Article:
Monday, 22 October 2012

GNOD, Goat, Teeth of the Sea The Lexington, London

I’ve been looking forward to this one. Three of my favourite bands of the past few years courtesy of Rocket Recordings, the coolest label around with great ears for some of the loopiest psych, prog-post-rock electronics this side of 1998. Oh and their records look lovely too.

So arriving just as GNOD start their psychedelic 45 minute spin out over waves of effects and a backdrop of audible moon dust, I realise I have no idea what the members of Gnod do or look like. Apparently people slip-in and out of the band when they like and the jam-style nature of their live set means you aren’t going to see the same Gnod twice. Tonight however they are a fairly conventional band set-up fronted by a bowl-cutted singer who looks like an Inspiral Carpet inside the frail body of the boy from the Secret Garden. In a paisley shirt. Tomorrow night the frontman will probably be a pile of Hawkwind records and a bong.
Although improvisation sounds a little dirty and indulgent in 2012, Gnod make their sludgy psychedelic space rock sound less like a stoned jam but a genuine attempt at treading new sonic ground. The primordial drum beat leaves the entire audience spellbound, apart from the few who are as high as a kite and plod out a trance like dance. Last track Tonys First Communion which is played over spiralling stained glass visuals, threatening organs and samples of a Catholic church service, makes the transition from last years InGnodWeTrust LP very well, and confirms for me that Gnod are one of the most exciting bands around.

You can’t beat a band in a mask. Daft Punk (always). Slipknot (hell yeah). Eminem (chain-sawing in 2001). The Manics (a balaclava-clad Faster on Top of the Pops). The list goes on, and GOAT are no exception as they greet the crowd like extras from Live And Let Die the musical. Despite the guitarists execution mask being a bit too creepy, they look amazing and his shuddering guitar sounds alongside the tessellating, kaleidoscopic visuals from their LP sleeve help provide a deranged atmosphere.
With this being Goats first EVER gig I naturally had a few doubts about how their fantastic debut would come across live. No worries there as Goats sound is rabidly high-powered and the strength of tunes such as Goatman, Let it Bleed and Run to Your Mama mean they just can’t fail. The singer and voodoo ‘Bez’ figure duel dance their way through the set with a vague suggestion they are referencing something more sinister, but more likely its the only possible way to do these bat shit crazy songs justice. By dancing.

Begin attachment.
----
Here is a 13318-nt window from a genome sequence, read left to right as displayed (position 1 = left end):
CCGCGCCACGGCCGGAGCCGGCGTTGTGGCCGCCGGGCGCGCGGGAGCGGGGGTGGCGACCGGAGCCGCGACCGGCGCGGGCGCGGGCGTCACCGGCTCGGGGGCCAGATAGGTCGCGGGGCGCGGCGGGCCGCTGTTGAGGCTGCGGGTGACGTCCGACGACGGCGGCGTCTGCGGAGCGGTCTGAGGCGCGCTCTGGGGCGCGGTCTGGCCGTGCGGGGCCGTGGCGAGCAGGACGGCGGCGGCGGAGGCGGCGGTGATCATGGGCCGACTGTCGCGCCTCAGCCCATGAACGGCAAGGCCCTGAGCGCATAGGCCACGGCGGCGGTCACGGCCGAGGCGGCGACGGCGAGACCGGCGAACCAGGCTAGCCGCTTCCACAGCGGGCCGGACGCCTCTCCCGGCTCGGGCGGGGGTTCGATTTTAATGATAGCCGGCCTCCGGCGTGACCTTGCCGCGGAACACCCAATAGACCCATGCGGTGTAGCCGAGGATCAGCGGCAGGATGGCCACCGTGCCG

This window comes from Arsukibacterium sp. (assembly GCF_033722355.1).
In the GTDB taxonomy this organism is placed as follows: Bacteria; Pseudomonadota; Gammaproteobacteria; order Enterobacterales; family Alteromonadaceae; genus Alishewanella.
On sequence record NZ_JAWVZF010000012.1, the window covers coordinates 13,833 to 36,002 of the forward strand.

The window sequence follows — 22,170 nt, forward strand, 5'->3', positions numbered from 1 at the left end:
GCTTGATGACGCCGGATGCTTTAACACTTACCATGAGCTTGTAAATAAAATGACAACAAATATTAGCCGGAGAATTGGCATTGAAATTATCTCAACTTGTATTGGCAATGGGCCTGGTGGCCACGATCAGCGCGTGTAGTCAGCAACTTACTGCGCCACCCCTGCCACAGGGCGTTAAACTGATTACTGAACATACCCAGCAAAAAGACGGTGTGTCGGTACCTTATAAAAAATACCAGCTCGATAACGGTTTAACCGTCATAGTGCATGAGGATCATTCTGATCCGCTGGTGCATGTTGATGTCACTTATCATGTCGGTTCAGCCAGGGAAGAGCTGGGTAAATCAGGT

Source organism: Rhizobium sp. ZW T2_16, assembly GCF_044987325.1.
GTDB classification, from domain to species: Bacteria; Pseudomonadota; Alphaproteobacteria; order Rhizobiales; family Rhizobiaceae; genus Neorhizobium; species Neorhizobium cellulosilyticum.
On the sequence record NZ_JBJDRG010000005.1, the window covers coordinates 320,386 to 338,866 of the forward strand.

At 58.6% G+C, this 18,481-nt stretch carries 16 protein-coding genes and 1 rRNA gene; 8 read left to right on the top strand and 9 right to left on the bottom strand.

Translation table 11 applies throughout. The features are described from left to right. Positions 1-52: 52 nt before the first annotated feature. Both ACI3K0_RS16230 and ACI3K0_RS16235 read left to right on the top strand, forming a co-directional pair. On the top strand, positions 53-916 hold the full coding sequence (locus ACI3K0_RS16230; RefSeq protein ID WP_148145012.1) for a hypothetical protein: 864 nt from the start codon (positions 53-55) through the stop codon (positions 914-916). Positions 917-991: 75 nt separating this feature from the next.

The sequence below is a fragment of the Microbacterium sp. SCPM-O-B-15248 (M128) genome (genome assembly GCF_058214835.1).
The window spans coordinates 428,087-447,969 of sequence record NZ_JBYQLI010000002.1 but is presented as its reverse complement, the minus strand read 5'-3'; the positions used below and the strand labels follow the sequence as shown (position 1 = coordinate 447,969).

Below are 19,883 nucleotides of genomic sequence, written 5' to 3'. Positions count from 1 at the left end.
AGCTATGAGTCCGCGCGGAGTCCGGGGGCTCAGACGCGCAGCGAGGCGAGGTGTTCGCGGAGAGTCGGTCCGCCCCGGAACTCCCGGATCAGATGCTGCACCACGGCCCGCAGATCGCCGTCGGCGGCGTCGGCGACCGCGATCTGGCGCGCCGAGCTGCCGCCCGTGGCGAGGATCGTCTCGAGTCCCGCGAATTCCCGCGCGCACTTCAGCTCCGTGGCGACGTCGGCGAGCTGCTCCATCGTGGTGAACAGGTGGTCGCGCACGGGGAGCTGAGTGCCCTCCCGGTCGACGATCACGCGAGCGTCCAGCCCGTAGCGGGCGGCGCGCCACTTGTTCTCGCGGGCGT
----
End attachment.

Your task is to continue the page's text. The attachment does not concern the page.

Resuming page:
I‘ve read quite a few reviews of Goats debut album but words only seem to further confuse, as it really is all over the place. Afrobeat? Psych-trance-metal? Krautrock? Some Stonesy bits. Some Disco bits. Ah, just go and get it. A large crowd of fans brandishing vinyl copies of World Music was a pleasure to see. I hope our paths cross again very soon as I get the impression that Goat, like many great bands, may not be around for that long. I haven't ever checked YouTube the day after a gig before but I really wanted to see these Swedish rockers do their stuff for a bit longer. Here is what I found.

So to finish, and following that onslaught those poor bastards TEETH OF THE SEA have a difficult task. But despite the room thinning out a little they do a mighty fine job of interpreting the ferocious atmosphere and electronic elements of their 2010 album You’re Mercury. It was this LP that helped me into discovering many delights from the Rocket Recordings roster, so I was pleased to hear elements of it tonight. The bands use of synths alongside live trumpets gives them an amazing sound which I’m reluctant to pigeon-hole as post-rock, but it certainly isn’t ‘rock’ of any kind I’ve heard before. What is remarkable about TOTS live is how they are seemingly in complete control of these sounds and unnerving noises, and produce a lion-taming display of raging, penned-in sonics, which is exactly what I want to be faced with on a Friday night.


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